The Wedding Beat
Sometimes the best man isn't even in the wedding party...
Gavin Greene is a hopeless romantic. He's also a professional one: he writes the wedding column for a Pulitzer Prize-winning newspaper, covering spectacular parties from coast to coast. But there's a thin line between being a hotshot reporter on assignment...and being a single guy alone on a Saturday night at someone else's wedding.
Everything changes on New Year's when Gavin meets Melinda, a travel writer with enchanting dimples. A moonlit stroll across a Manhattan rooftop seals the deal. Until an Aussie with attitude swoops in and whisks her away before Gavin gets her number.
Gavin crisscrosses New York City to find her again. And he learns that there's something worse than losing the woman of his dreams: Having to write an article about her wedding.
How did you begin The Wedding Beat? Did it begin with the character or the storyline?
The Wedding Beat started with a simple idea: My life as a single guy writing about weddings for The New York Times would be much more amusing if it wasn’t true. It seemed to me that the story of a guy who yearns to get married while spending his weekends attending other people’s weddings could be entertaining (as long as you’re not living it). From that conclusion, it was a hop, skip and a jump to deciding the ideal plot would be a wedding columnist falling in love with a bride. (No, this part was not based on my life, but I will admit to having a couple small crushes.) The challenge was figuring out how to keep the character from coming off like a jerk if he was pursuing an engaged woman. Making the protagonist a hopeless romantic helped. Okay, truth be told, being a hopeless romantic myself also helped.
You wrote The Wedding Beat from a man’s perspective, but with the intention of having it appeal to a female audience. How did you balance that when writing the book?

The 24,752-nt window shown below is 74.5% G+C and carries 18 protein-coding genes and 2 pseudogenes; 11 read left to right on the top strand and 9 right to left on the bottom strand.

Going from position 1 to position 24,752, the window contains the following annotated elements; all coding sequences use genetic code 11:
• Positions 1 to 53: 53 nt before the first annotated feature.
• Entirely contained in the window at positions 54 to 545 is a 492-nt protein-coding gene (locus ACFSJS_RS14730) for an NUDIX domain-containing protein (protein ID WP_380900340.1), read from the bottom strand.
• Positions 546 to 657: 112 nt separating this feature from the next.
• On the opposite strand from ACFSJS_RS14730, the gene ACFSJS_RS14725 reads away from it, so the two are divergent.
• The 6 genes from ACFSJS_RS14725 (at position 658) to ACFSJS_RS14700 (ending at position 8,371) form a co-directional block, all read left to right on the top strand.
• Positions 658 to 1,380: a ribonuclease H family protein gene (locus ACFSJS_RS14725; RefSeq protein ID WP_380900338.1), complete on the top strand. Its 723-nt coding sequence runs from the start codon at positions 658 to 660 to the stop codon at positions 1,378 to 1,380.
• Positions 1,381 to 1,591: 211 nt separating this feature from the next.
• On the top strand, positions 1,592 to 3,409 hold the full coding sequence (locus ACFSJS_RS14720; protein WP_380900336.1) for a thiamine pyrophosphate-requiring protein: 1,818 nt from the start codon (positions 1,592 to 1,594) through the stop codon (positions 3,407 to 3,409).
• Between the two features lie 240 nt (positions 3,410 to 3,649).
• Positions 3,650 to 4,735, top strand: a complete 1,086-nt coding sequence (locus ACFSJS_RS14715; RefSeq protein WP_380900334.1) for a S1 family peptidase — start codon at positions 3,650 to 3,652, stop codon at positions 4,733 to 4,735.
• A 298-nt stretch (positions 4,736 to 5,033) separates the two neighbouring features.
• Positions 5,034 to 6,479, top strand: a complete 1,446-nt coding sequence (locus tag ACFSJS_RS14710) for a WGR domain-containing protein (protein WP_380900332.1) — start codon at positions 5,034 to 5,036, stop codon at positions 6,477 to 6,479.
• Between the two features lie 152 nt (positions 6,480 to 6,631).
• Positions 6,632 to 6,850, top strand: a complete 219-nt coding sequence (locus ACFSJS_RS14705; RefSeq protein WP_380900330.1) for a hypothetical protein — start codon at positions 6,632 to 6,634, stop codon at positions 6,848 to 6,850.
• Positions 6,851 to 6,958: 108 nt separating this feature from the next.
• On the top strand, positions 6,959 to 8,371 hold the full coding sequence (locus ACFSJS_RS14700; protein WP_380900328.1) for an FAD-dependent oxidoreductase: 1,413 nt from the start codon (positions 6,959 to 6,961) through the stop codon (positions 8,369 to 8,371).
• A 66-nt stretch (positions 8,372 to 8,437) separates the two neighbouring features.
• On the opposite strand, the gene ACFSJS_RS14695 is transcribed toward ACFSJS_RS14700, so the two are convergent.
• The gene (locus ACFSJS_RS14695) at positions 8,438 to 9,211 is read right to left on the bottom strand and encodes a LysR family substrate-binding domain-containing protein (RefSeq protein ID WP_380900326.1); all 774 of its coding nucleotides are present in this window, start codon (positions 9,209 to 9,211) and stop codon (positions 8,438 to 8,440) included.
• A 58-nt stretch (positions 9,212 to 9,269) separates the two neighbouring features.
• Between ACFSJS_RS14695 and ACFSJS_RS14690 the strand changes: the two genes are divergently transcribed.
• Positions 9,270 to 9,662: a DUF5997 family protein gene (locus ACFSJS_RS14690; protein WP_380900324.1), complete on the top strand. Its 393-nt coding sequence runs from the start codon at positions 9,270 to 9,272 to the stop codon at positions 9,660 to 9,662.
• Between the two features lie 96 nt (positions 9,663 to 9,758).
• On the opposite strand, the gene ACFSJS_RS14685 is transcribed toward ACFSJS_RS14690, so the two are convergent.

This was a major challenge. I initially looked for guidance from other male authors of romantic comedies—which would have been great if I had found any. It turned out that men rarely write novels in this genre (which is odd, because they frequently write films in this genre). But that meant I could offer female readers something unique: an opportunity to look inside a man’s mind and get a male perspective on dating and romance. Something I know a bit about, not only from my own experience, but from interviewing more than a thousand bridegrooms. What may or may not be surprising is that when it comes to falling in love, men have the same hopes, fears and hang-ups as women. The difference is they don’t like talking about it as much. So the trick was making my protagonist, Gavin, sensitive enough for women to identify with him, without having him engage in touchy-feely topics that would seem inauthentic. I also threw in a female character, Hope, to instigate precisely the kind of conversations that would be outside Gavin’s comfort zone as a guy.
In The Wedding Beat, Gavin finds dating and romance challenging in New York City. Do you think that’s reflective of how most New York City singles feel?
What’s great about dating in New York is that there are more single people here than pretty much any city in the country. More people. More activities. Which means more opportunities to feel badly about not meeting the right person. It’s easy to twist New York’s adopted theme song into an anthem of self-flagellation: “If I can’t meet someone here, I can’t meet someone anywhere.” But I don’t think Gavin’s dating problems stem from living in New York. They just seem a bit worse, because he’s having them despite living here. You can’t go far on a Sunday afternoon in Manhattan without seeing blissful couples cavorting in the meadows of Central Park or the aisles of Dean & Deluca—the kind of couples that Gavin inevitably writes about in his wedding column. Yet New York is a place where anything can happen at any moment. As long as you get yourself out of your apartment, you never know who you may pass on the street or, in Gavin’s case, who you may glimpse from across a crowded room.